The Gone Fishin' Portfolio
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Gone Fishin' Portfolio: 2018 Review

Alexander Green, Chief Investment Strategist, The Oxford Club

Last year was a tough one for equity investors.

After nine consecutive years of positive returns, the S&P 500 - with dividends reinvested - returned -4.4% in 2018.

U.S. small caps performed even worse. And things were difficult for global asset allocators too.

Asian, European and emerging market stocks continued their multiyear underperformance, hurt by slow economic growth and a strong dollar.

U.S. high-yield bonds also posted negative total returns, as did real estate investment trusts, gold shares and Treasury Inflation-Protected Securities.

Only high-grade bonds managed to eke out a slightly positive return.

As a result, our Gone Fishin' Portfolio took a rare step backward in 2018, declining 9%.

The long-term return of our most conservative portfolio remains exceptional, however. An investment of $100,000 at the portfolio's inception in 2003 - with dividends reinvested - was worth $340,323 at the end of last year.

Except for cash and other super-safe, low-paying investments, there was simply no place to hide in 2018.

Over the long haul, however, history demonstrates that diversification and asset allocation are good bets.

Though the precise turning points can be seen only in hindsight, lagging asset classes eventually turn into outperformers.

So while novice investors might contemplate chucking asset allocation altogether after a year where diversification added no value, experienced investors realize that it's just a matter of time before the wheel turns again.

That's why it's so important to rebalance your portfolio annually.

This means trimming back on the best-returning asset classes and adding the proceeds to the lowest-returning ones to bring the portfolio back to the original target percentages.

That doesn't just boost your long-term performance. It also reduces the portfolio's volatility.

And that, of course, is the holy grail of investing: higher returns with less risk.

Two noteworthy items relating to our Gone Fishin' Portfolio in 2018...

Several of the funds have new ticker symbols.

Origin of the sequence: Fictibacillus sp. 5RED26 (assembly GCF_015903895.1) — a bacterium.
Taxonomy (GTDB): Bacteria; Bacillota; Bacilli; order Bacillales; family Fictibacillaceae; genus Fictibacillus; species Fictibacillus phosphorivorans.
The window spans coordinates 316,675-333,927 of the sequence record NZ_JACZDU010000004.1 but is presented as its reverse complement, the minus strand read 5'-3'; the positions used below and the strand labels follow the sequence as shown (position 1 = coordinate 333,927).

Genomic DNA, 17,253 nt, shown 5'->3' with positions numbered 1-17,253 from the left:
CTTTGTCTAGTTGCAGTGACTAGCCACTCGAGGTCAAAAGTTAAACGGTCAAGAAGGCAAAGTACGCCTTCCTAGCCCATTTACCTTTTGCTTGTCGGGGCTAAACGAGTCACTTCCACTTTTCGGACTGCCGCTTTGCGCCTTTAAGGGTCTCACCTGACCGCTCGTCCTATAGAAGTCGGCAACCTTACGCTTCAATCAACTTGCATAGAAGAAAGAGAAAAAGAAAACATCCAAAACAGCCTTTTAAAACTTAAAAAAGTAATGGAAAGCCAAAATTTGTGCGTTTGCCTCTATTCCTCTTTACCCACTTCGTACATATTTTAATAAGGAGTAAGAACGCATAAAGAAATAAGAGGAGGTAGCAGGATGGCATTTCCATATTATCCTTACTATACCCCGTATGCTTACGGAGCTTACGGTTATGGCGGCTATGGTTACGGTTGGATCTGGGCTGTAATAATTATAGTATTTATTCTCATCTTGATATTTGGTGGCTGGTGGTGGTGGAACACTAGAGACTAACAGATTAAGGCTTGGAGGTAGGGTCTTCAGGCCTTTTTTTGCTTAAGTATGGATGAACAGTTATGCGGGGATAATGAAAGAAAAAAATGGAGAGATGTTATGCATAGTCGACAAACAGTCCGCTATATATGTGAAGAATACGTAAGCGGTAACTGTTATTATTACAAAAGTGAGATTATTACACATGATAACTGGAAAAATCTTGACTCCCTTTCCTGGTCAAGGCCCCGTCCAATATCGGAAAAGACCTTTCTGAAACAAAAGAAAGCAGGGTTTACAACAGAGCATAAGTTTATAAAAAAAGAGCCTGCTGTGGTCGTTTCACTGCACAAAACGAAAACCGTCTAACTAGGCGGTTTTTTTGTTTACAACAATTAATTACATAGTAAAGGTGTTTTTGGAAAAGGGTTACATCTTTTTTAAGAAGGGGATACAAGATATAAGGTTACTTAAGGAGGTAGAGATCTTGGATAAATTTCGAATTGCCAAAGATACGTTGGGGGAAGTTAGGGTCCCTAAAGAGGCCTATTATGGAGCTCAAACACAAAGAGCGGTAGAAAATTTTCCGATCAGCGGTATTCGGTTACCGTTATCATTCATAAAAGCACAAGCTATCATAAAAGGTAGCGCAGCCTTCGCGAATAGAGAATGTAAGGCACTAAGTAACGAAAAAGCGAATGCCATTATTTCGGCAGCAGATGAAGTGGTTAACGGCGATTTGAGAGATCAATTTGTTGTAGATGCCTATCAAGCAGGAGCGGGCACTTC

That's because Vanguard reduced the investment minimum to $3,000 for many of its lower-cost Admiral Shares. (These lower minimums represent annual savings of up to 71% over the corresponding Investor Shares.)

(There are no tax consequences related to the change.)

The other shift was more significant. The original Gone Fishin' Portfolio called for a 5% allocation to shares of precious metals mining companies.

Yet in September of last year, Vanguard changed the name and objective of its Precious Metals and Mining Fund (VGPMX).

It is now the Vanguard Global Capital Cycles Fund. (It retained its old symbol.)

While the fund still invests in commodity-oriented industries and the natural resource sector, it will also focus on companies that own irreplaceable or scarce infrastructure assets, primarily in telecommunications and utilities.

Global Capital Cycles is less narrowly focused and therefore represents a broader opportunity set. And because it provides valuable diversification, I have decided to keep it in the portfolio.

However, those more interested in gold, silver and platinum shares may want to substitute the VanEck Vectors Gold Miners ETF (NYSE: GDX) that we use in our exchange-traded version of the Gone Fishin' Portfolio.

Also, I want to note the passing of one of my investment heroes, Jack Bogle.

Jack had a profound influence on me and on this portfolio, in particular.

He was both the creator of the first index fund and the founder of Vanguard, the first and only nonprofit, client-owned mutual fund company.

It is now the world's second-largest asset manager with more than $5.1 trillion in assets.

Jack made it possible for just about everyone to take a stake in stocks and bonds, with high efficiency, low minimums, rock-bottom costs and superb tax efficiency.

He did this by essentially going to war with Wall Street, calling the way most investment firms treat their clients "shameful" and their expenses "larcenous."

Today Vanguard funds charge an average of only 0.1% in annual expenses, saving investors billions of dollars annually. (In practical terms, you pay just $10 in fees for every $10,000 invested.) The average fund company's expenses are six times higher.

To call Jack's revolutionary creations a success is an understatement.

When John Wiley & Sons published my book The Gone Fishin' Portfolio: Get Wise, Get Wealthy... and Get On With Your Life in 2008, indexing was still referred to as "Bogle's folly" and not widely implemented.

Today almost half of all mutual-fund assets are held in index funds.

Why? Because costs are much lower. And that's a very big deal.

As The Wall Street Journal reported on January 7, "Data show that actively managed mutual funds with relatively high expense ratios - yearly fees as a percentage of assets under management - are associated with some of the worst performing and most poorly managed funds."

Over time periods of a decade or more, not 1 in 10 actively managed stock funds outperform their benchmark.

As Jack famously put it, "In the fund business, you get what you don't pay for." Lower costs equal higher net returns to shareholders.

Jack Bogle was a true pioneer, one who benefited hundreds of millions of investors.

Warren Buffett once remarked that he "did more for American investors... than any individual I've known."

A high accolade indeed - and entirely deserved.

Jack's wit and wisdom will be missed... but his legacy lives on.

Good investing,

Alex